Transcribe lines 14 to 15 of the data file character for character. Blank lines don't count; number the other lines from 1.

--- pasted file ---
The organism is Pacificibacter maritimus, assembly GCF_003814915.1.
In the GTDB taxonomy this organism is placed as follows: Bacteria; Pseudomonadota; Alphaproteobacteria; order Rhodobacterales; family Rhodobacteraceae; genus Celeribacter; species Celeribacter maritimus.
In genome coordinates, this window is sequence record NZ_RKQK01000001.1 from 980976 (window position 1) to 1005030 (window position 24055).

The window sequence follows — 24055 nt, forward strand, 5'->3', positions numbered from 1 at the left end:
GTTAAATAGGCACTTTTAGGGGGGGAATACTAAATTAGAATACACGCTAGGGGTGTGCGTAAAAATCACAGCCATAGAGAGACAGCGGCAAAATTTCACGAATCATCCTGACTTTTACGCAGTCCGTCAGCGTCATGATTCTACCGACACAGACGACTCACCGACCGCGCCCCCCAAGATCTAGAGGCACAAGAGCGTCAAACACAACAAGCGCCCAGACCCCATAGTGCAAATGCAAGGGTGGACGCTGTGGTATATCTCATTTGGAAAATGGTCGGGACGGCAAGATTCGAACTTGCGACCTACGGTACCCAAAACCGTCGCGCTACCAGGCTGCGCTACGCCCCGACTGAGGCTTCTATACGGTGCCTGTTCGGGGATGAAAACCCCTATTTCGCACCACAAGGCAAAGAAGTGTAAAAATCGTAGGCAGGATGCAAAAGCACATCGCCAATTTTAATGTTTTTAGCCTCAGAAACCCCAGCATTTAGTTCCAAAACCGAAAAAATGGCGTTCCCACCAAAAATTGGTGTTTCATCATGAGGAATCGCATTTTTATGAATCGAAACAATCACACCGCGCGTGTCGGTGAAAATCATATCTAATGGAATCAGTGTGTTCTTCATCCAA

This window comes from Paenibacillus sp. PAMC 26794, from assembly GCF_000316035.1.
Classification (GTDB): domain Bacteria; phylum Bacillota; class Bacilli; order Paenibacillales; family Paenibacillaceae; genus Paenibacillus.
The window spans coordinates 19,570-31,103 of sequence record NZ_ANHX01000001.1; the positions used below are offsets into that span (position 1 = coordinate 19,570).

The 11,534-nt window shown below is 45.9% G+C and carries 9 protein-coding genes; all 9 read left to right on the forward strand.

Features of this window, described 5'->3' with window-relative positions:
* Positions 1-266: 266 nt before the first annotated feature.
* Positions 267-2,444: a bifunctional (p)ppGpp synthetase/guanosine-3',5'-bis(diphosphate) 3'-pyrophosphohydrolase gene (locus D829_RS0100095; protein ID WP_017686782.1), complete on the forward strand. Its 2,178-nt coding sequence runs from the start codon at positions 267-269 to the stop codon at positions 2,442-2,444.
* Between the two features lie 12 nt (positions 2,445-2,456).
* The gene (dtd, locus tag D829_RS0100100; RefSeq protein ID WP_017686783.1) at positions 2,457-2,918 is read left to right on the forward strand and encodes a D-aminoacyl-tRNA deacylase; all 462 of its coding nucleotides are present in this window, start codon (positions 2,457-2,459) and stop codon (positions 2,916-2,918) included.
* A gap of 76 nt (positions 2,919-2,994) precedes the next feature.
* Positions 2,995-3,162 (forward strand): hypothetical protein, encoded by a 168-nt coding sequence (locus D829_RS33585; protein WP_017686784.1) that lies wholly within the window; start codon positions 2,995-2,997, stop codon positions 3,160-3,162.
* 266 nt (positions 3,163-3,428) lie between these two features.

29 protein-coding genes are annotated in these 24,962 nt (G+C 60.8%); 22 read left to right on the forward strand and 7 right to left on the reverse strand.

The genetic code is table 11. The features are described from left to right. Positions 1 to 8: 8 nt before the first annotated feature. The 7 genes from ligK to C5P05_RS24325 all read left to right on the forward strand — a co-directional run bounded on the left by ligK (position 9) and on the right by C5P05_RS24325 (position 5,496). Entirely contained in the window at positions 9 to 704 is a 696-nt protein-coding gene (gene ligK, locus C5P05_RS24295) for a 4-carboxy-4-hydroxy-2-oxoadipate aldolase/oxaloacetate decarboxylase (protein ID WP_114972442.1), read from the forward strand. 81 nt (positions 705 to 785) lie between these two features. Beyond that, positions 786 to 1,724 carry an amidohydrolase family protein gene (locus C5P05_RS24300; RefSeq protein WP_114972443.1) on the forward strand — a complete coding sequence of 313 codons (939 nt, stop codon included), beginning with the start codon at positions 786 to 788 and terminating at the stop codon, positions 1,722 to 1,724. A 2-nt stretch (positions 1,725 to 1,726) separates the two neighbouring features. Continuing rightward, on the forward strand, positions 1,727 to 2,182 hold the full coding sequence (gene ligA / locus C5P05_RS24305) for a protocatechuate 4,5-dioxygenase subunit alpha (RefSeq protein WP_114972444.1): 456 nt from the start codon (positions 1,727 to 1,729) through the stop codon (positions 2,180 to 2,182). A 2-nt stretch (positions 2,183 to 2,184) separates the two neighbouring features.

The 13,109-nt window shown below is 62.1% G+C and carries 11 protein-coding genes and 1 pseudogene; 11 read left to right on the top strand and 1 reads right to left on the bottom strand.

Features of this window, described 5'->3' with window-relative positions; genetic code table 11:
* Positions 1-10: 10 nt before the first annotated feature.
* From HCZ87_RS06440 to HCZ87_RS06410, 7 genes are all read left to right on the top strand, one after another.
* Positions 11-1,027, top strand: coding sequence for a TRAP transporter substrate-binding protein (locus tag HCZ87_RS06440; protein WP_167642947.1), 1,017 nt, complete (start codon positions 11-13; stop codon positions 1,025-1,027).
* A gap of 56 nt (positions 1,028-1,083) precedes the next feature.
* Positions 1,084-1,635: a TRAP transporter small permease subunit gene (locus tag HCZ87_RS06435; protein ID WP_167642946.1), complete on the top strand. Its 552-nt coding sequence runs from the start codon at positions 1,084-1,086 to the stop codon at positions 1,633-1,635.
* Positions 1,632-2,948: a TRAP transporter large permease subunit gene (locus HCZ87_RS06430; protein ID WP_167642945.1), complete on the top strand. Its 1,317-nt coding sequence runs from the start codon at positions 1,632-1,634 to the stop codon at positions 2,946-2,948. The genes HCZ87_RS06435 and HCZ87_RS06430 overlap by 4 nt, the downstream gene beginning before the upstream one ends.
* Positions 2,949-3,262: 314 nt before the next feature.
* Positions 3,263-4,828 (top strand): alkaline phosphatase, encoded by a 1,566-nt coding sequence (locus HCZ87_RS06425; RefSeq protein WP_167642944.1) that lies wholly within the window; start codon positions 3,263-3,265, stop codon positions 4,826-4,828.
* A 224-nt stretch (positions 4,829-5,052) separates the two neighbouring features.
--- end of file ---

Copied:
* The gene (dtd, locus tag D829_RS0100100; RefSeq protein ID WP_017686783.1) at positions 2,457-2,918 is read left to right on the forward strand and encodes a D-aminoacyl-tRNA deacylase; all 462 of its coding nucleotides are present in this window, start codon (positions 2,457-2,459) and stop codon (positions 2,916-2,918) included.
* A gap of 76 nt (positions 2,919-2,994) precedes the next feature.